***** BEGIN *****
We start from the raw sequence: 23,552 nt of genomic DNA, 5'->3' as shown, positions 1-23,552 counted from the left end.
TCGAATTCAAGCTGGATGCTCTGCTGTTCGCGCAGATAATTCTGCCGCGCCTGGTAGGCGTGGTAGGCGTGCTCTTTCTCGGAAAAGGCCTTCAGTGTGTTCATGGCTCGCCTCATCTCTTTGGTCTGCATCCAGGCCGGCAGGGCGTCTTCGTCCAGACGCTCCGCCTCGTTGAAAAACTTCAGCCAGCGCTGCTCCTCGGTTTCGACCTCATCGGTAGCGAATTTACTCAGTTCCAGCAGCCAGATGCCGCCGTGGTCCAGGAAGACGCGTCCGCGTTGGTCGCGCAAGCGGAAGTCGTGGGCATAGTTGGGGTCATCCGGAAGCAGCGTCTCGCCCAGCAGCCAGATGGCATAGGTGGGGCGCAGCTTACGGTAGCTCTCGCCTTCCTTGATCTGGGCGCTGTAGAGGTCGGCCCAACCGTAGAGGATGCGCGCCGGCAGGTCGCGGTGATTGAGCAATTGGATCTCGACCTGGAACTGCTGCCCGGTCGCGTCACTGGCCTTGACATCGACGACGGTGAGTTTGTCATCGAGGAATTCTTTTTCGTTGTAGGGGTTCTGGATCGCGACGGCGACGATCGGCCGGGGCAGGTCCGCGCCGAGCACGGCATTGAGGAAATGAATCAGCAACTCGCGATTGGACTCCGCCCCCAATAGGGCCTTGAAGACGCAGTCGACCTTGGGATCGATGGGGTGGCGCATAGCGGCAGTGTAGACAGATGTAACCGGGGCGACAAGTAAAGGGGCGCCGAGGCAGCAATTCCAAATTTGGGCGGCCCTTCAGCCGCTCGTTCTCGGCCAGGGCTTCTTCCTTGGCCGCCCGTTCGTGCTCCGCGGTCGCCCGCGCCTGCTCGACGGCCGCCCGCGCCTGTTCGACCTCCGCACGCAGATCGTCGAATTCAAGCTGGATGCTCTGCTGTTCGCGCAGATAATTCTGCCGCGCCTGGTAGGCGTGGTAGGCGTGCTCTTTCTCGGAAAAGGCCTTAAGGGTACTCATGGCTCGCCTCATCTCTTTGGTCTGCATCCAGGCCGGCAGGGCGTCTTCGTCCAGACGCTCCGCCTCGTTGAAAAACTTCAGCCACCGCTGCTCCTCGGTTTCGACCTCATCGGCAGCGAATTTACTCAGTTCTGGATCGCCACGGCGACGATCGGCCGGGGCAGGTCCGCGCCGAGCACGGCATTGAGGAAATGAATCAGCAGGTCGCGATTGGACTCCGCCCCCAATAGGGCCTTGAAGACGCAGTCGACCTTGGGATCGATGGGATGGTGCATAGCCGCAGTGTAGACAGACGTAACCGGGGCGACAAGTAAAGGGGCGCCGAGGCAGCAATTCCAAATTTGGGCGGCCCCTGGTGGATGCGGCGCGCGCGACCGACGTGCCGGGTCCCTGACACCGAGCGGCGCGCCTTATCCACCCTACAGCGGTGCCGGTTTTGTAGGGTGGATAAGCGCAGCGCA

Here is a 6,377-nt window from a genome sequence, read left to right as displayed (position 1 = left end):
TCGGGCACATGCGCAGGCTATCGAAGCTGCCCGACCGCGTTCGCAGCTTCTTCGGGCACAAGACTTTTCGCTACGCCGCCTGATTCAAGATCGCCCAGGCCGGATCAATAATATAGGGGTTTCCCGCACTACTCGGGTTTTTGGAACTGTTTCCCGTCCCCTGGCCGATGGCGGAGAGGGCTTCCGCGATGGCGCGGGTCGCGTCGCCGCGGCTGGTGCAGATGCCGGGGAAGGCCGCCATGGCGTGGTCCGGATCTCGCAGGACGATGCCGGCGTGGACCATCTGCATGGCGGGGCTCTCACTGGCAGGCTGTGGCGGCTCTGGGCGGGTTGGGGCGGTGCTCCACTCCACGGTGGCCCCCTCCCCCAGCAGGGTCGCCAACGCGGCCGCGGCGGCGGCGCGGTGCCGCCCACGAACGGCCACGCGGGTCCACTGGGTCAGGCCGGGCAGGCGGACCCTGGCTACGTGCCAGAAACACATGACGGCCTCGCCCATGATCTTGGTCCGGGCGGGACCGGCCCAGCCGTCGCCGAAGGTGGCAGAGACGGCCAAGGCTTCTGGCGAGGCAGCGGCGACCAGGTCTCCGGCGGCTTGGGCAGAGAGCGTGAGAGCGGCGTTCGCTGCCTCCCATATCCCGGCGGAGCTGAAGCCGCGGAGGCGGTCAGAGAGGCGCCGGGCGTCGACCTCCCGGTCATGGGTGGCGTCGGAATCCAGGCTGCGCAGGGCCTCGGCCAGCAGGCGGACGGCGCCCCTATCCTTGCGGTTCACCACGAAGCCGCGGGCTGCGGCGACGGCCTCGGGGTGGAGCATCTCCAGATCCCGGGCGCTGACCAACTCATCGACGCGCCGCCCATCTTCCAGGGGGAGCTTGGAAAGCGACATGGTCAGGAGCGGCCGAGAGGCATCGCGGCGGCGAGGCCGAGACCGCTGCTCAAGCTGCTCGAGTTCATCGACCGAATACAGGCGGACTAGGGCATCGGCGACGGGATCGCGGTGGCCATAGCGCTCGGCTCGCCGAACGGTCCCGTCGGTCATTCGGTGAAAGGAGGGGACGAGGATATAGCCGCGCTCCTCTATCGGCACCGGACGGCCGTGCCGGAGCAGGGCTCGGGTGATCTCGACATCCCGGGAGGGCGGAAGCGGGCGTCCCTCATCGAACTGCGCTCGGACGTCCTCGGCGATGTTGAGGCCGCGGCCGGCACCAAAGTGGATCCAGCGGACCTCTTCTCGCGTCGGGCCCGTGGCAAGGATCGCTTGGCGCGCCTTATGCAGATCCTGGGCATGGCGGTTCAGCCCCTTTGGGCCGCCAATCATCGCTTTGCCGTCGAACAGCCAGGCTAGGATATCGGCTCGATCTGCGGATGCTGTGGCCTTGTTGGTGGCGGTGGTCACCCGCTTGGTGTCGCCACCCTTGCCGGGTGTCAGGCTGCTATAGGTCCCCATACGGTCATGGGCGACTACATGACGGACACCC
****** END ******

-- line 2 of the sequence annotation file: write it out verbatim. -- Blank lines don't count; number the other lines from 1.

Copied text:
TCGAATTCAAGCTGGATGCTCTGCTGTTCGCGCAGATAATTCTGCCGCGCCTGGTAGGCGTGGTAGGCGTGCTCTTTCTCGGAAAAGGCCTTCAGTGTGTTCATGGCTCGCCTCATCTCTTTGGTCTGCATCCAGGCCGGCAGGGCGTCTTCGTCCAGACGCTCCGCCTCGTTGAAAAACTTCAGCCAGCGCTGCTCCTCGGTTTCGACCTCATCGGTAGCGAATTTACTCAGTTCCAGCAGCCAGATGCCGCCGTGGTCCAGGAAGACGCGTCCGCGTTGGTCGCGCAAGCGGAAGTCGTGGGCATAGTTGGGGTCATCCGGAAGCAGCGTCTCGCCCAGCAGCCAGATGGCATAGGTGGGGCGCAGCTTACGGTAGCTCTCGCCTTCCTTGATCTGGGCGCTGTAGAGGTCGGCCCAACCGTAGAGGATGCGCGCCGGCAGGTCGCGGTGATTGAGCAATTGGATCTCGACCTGGAACTGCTGCCCGGTCGCGTCACTGGCCTTGACATCGACGACGGTGAGTTTGTCATCGAGGAATTCTTTTTCGTTGTAGGGGTTCTGGATCGCGACGGCGACGATCGGCCGGGGCAGGTCCGCGCCGAGCACGGCATTGAGGAAATGAATCAGCAACTCGCGATTGGACTCCGCCCCCAATAGGGCCTTGAAGACGCAGTCGACCTTGGGATCGATGGGGTGGCGCATAGCGGCAGTGTAGACAGATGTAACCGGGGCGACAAGTAAAGGGGCGCCGAGGCAGCAATTCCAAATTTGGGCGGCCCTTCAGCCGCTCGTTCTCGGCCAGGGCTTCTTCCTTGGCCGCCCGTTCGTGCTCCGCGGTCGCCCGCGCCTGCTCGACGGCCGCCCGCGCCTGTTCGACCTCCGCACGCAGATCGTCGAATTCAAGCTGGATGCTCTGCTGTTCGCGCAGATAATTCTGCCGCGCCTGGTAGGCGTGGTAGGCGTGCTCTTTCTCGGAAAAGGCCTTAAGGGTACTCATGGCTCGCCTCATCTCTTTGGTCTGCATCCAGGCCGGCAGGGCGTCTTCGTCCAGACGCTCCGCCTCGTTGAAAAACTTCAGCCACCGCTGCTCCTCGGTTTCGACCTCATCGGCAGCGAATTTACTCAGTTCTGGATCGCCACGGCGACGATCGGCCGGGGCAGGTCCGCGCCGAGCACGGCATTGAGGAAATGAATCAGCAGGTCGCGATTGGACTCCGCCCCCAATAGGGCCTTGAAGACGCAGTCGACCTTGGGATCGATGGGATGGTGCATAGCCGCAGTGTAGACAGACGTAACCGGGGCGACAAGTAAAGGGGCGCCGAGGCAGCAATTCCAAATTTGGGCGGCCCCTGGTGGATGCGGCGCGCGCGACCGACGTGCCGGGTCCCTGACACCGAGCGGCGCGCCTTATCCACCCTACAGCGGTGCCGGTTTTGTAGGGTGGATAAGCGCAGCGCA